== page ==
A morning with Barry Lopez.
In the Spring of 2013, I was privileged to spend a morning photographing Barry Lopez at his home on the McKenzie River in Oregon. Winner of the National Book Award for Arctic Dreams (1986), Barry Lopez had achieved world-wide acclaim as a powerful voice in environmental awareness. As one critic summarized ” He surveys the beauty of the world and at the same time, the cruelty and violence that we humans inflict on the Earth and on one another, and he does it with deep compassion.” Another said simply “Arctic Dreams is a travel log about the polar region in the same sense Moby Dick is a novel about whales”.
I photographed Barry in his home at a location on the river called Finn Rock. It was among the last film portrait sessions I would ever shoot, a small homage to both a writer, and a medium, I deeply appreciated. The home was not grand or pretentious, but it connected Barry to a place- and in particular to a river- that was a microcosm of all the world’s endangered places, many of which Barry had spent years exploring. His deep affection for the McKenzie was captured in a paragraph from his posthumously published essays, Embrace Fearlessly the Burning World (Random House, 2022):
As I showed continuing interest in the McKenzie over the years, the river opened up for me. I began to feel toward it as I would a person. I learned that it had emotions and moods as subtle as any animal’s. I learned that, in some strange way, the river had become a part of me. When I was away traveling I missed it, the way you miss a close friend.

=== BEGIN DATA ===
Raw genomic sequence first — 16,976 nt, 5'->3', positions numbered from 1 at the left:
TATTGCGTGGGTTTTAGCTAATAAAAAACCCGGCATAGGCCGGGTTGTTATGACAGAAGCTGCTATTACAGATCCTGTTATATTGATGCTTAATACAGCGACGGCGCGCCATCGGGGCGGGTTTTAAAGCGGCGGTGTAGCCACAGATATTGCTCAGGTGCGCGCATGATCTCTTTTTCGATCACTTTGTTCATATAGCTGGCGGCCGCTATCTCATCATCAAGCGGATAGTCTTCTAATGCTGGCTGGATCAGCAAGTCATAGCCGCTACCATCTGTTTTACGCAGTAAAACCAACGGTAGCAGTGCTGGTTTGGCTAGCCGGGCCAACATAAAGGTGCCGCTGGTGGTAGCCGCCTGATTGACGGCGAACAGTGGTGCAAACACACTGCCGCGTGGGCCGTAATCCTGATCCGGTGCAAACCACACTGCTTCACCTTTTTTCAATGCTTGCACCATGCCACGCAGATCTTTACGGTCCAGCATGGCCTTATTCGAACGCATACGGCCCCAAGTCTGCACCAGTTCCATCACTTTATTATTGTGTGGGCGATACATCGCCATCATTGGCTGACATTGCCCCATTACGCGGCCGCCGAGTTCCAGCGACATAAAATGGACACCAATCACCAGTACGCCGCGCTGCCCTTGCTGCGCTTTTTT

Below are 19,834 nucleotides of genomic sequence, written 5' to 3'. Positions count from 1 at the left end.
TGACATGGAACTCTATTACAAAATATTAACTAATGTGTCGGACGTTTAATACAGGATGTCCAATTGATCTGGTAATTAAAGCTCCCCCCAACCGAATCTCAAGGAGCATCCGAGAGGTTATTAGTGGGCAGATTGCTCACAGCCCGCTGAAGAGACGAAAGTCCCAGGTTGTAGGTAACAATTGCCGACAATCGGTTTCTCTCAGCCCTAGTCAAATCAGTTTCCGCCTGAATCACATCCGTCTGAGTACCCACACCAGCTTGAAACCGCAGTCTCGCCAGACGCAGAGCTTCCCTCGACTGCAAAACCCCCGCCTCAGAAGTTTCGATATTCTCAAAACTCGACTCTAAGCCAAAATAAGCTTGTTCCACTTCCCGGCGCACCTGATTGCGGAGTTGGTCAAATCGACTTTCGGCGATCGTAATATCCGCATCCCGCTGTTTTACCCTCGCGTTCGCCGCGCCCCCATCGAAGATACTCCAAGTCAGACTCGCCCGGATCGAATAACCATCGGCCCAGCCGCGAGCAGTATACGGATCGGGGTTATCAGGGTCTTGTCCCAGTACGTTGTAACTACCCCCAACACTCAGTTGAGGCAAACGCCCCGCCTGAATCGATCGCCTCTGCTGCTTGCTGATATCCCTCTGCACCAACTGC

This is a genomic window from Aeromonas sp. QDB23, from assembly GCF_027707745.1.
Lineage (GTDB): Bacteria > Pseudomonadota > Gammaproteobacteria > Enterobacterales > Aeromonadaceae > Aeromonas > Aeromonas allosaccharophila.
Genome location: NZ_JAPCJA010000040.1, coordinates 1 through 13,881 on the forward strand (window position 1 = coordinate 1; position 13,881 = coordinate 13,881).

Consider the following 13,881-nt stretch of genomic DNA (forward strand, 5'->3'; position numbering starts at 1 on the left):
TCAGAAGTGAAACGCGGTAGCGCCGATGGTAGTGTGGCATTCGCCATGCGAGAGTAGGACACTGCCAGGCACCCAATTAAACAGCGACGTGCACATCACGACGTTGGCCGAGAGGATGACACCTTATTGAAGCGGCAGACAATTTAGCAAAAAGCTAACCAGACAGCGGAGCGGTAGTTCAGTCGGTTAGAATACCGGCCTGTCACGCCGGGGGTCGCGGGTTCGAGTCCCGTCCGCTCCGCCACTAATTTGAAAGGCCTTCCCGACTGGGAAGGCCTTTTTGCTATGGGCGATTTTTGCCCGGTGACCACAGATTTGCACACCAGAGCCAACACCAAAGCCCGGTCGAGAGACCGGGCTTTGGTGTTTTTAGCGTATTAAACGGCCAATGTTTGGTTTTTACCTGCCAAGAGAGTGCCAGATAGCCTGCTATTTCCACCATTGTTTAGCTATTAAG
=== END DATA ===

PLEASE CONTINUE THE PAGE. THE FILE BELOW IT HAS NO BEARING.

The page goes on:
The day I visited the house, the view of the McKenzie stretched east and west through pristine forests, parted by the marbled white water of a spring surge rushing down the McKenzie. Just seven years later, in the horrific Labor Day fires of 2020, the Holiday Farm Fire swept through the same landscape, destroying forests, homes and habitat like a blow torch. Somehow, Barry’s home was spared, but the surrounding canyon (which I photographed for the Aftermath Project in the Spring of 2021, below) had been incinerated for miles east and west of Finn Rock.
Barry Lopez died of cancer just four months after the fire destroyed the landscape he loved. His particular genius for visualizing the earth as an extension of his backyard (or the reverse- feeling the emotional attachment of home in the furthest reach of the planet’s wild places) created an ironic context for his last book of essays. He would embrace the view from his home as he left it and as it left him.
I would remember that morning at Finn Rock. I remember Barry’s patience with my tripod and hand-held light meter. I remember his eyes leaving the frame and going to the canopy above and the river below.